Trade sector records positive growth first time in 6yrs

For the first time in six years, activity in Nigeria’s wholesale and retail trade sector grew in 2021, according to data by the National Bureau of Statistics (NBS).

According to the GDP report released Thursday by the NBS, the trade sector grew 8.62 percent.

Before now, it had contracted by 8.49 percent, 0.38 percent, 0.63 percent, 1.05 percent, and 0.24 percent in 2020, 2019, 2018, 2017, and 2016, respectively.

Also, the growth rate in 2021 is the highest since 2012 (9.61%).

“The positive growth can be attributed to the low base effect, full reopening of the economy and the removal of the COVID-19 pandemic restrictions, which has made activities in the trade sector to be much easier leading to its recovery,” Ayorinde Akinloye, a consumer analyst at United Capital plc, says.

Commenting in the same vein, Damilola Adewale, a Lagos-based economic analyst, notes that the recovery shows that businesses and economic activities have improved in the sector

“But despite the recovery, I am still bothered because the structural challenges such as high cost of foreign exchanges, weak demand, logistics issues, etc. still linger in the sector,” Adewale states.

The report also highlights that the country’s overall GDP grew by 3.98 percent (year-on-year) in Q4 ‘2021, showing a sustained positive growth for the fifth quarter since the recession witnessed in 2020 when output contracted by -6.10 percent and -3.62 percent in Q2 and Q3 of 2020 under the pandemic.

“The fourth quarter growth indicates a steady economic recovery accounting for an annual growth of 3.40 percent in 2021,” it states.

In terms of contribution to GDP, the trade sector contributed 15.66 percent, higher than the 15.46 percent it represented in the previous year, and higher than the 14.93 percent recorded in Q3 ‘2021.

Trade, which is the second biggest sector by output production, can be likened as the barometer of consumer purchasing power. The higher the level of consumption, the better the sector performs.

And due to this, the sector has been touted by economists as an important tool in the quest for development as it contributes roughly 15-16 percent to the GDP.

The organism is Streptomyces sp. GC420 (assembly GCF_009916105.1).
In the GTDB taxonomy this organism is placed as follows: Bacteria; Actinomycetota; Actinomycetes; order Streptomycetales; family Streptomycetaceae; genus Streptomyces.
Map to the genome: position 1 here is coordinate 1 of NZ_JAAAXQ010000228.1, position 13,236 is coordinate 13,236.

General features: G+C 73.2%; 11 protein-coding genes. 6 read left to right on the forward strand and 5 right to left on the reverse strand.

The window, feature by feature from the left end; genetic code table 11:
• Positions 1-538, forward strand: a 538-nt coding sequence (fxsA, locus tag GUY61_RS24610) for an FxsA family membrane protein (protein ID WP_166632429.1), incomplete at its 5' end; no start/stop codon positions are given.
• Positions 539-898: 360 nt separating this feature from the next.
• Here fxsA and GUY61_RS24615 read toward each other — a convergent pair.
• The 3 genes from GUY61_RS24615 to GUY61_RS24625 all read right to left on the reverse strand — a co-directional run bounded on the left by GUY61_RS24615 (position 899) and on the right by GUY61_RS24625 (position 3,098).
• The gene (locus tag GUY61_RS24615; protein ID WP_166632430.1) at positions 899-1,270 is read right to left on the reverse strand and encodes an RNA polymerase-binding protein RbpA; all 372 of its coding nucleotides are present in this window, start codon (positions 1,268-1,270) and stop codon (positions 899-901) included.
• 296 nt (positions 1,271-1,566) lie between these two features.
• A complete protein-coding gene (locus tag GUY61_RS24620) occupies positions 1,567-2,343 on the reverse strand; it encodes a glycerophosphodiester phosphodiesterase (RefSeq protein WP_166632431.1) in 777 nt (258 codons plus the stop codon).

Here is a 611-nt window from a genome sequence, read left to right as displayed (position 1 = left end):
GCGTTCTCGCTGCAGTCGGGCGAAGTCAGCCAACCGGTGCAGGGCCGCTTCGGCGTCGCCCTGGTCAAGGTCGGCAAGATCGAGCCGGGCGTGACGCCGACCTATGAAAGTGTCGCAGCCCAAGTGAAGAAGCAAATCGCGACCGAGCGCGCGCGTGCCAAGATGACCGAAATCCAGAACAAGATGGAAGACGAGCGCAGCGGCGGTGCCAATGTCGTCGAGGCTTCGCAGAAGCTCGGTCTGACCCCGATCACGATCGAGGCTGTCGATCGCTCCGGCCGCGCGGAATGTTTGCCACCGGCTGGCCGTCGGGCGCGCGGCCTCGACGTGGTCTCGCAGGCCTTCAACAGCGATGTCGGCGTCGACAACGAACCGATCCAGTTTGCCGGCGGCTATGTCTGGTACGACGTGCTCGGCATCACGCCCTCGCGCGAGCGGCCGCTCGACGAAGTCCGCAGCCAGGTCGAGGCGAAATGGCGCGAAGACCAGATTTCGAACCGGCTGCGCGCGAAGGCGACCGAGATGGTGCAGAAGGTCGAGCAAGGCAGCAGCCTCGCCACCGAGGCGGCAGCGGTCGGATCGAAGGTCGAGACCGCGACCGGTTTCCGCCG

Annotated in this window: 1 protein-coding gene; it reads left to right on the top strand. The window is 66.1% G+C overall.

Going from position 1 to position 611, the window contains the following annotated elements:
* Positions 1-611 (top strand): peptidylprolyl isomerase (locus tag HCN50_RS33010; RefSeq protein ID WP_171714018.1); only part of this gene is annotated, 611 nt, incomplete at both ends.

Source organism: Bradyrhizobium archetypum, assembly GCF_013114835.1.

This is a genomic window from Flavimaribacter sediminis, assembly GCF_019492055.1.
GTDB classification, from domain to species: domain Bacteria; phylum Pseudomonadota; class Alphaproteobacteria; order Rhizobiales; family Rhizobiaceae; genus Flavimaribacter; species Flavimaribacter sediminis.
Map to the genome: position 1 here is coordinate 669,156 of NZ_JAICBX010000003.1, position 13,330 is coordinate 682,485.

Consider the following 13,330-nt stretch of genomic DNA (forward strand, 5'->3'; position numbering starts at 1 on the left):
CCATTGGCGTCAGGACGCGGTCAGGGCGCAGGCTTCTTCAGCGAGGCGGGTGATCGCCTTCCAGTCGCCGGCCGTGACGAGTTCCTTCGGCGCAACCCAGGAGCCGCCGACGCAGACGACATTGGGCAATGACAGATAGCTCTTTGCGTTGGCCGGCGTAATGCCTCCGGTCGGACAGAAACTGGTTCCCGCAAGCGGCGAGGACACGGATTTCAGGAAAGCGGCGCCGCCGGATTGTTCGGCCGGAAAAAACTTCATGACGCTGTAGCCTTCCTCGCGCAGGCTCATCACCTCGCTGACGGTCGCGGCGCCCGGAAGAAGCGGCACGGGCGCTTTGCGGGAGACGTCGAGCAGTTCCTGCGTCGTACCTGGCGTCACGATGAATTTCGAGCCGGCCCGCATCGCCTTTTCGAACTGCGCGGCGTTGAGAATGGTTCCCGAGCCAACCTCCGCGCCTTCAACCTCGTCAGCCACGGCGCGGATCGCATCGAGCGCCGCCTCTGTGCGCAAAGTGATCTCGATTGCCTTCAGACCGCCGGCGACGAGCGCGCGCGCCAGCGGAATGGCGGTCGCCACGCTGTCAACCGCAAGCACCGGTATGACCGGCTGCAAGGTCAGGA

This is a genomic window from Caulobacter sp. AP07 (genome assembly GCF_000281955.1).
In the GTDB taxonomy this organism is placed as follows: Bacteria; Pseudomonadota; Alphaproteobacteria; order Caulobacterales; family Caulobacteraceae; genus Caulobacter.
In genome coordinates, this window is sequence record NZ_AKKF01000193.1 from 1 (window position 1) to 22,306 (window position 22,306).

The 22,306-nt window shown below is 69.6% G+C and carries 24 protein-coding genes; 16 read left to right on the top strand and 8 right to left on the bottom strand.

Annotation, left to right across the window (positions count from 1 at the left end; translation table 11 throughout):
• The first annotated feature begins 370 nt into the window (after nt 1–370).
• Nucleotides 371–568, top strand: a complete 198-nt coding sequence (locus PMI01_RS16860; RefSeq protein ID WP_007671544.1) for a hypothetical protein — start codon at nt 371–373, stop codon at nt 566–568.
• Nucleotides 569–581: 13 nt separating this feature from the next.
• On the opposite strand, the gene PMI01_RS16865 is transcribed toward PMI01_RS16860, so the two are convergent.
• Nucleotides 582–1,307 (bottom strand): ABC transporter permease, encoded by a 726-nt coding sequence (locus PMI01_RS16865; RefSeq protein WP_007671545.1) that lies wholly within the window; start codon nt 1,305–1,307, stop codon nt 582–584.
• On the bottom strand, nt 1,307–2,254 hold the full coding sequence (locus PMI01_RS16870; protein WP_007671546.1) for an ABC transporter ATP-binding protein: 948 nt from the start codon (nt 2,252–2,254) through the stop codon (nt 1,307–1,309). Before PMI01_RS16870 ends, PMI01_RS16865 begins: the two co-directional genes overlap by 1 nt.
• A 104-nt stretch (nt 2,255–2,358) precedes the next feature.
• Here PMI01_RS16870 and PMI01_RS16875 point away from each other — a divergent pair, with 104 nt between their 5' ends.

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But in Africa’s biggest economy, it had been in and out of negative territory since 2016 over myriad challenges like macroeconomic volatility, rapid naira’s depreciation, weak purchasing power, and household incomes.

Recently, a report by FBNQuest shows that Nigeria’s real household consumption as a proportion of GDP rose to 76 percent in 2021, the highest level since 2010. According to the report, the surge led to a fast recovery post-pandemic for Nigeria’s consumer’s industry.

Additionally, a 2021 Global Retail Development Index (GRDI) reported that the country’s total retail sales rose to $108 billion after it had been trending south, falling to $105 billion in 2019 from $109 billion in 2017, $125 billion in 2016 and $135 billion in 2015.

Analysts at Kearney, a global management consultancy firm, said the Nigerian economy is making a steady recovery from COVID-19.

Also, Uchenna Uzo, consumer expert and faculty director at Lagos Business School, says people have started coming out more and they have been able to spend on other items beyond the discretionary ones, noting, “E-commerce has also made it possible to increase the portfolio of what people buy.”

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